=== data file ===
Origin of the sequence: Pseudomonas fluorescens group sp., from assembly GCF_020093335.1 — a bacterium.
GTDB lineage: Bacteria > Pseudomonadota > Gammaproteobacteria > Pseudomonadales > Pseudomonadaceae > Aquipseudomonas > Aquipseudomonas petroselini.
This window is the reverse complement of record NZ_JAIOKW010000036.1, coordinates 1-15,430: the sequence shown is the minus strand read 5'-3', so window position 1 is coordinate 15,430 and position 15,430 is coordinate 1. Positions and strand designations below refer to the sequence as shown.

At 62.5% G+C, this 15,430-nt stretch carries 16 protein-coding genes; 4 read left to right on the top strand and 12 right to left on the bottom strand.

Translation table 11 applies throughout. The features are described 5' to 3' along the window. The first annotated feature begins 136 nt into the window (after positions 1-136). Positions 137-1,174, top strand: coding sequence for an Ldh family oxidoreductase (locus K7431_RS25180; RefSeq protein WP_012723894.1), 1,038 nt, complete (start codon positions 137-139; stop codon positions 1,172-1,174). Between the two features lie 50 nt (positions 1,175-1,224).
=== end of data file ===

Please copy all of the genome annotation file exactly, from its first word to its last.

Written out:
Origin of the sequence: Pseudomonas fluorescens group sp., from assembly GCF_020093335.1 — a bacterium.
GTDB lineage: Bacteria > Pseudomonadota > Gammaproteobacteria > Pseudomonadales > Pseudomonadaceae > Aquipseudomonas > Aquipseudomonas petroselini.
This window is the reverse complement of record NZ_JAIOKW010000036.1, coordinates 1-15,430: the sequence shown is the minus strand read 5'-3', so window position 1 is coordinate 15,430 and position 15,430 is coordinate 1. Positions and strand designations below refer to the sequence as shown.

At 62.5% G+C, this 15,430-nt stretch carries 16 protein-coding genes; 4 read left to right on the top strand and 12 right to left on the bottom strand.

Translation table 11 applies throughout. The features are described 5' to 3' along the window. The first annotated feature begins 136 nt into the window (after positions 1-136). Positions 137-1,174, top strand: coding sequence for an Ldh family oxidoreductase (locus K7431_RS25180; RefSeq protein WP_012723894.1), 1,038 nt, complete (start codon positions 137-139; stop codon positions 1,172-1,174). Between the two features lie 50 nt (positions 1,175-1,224).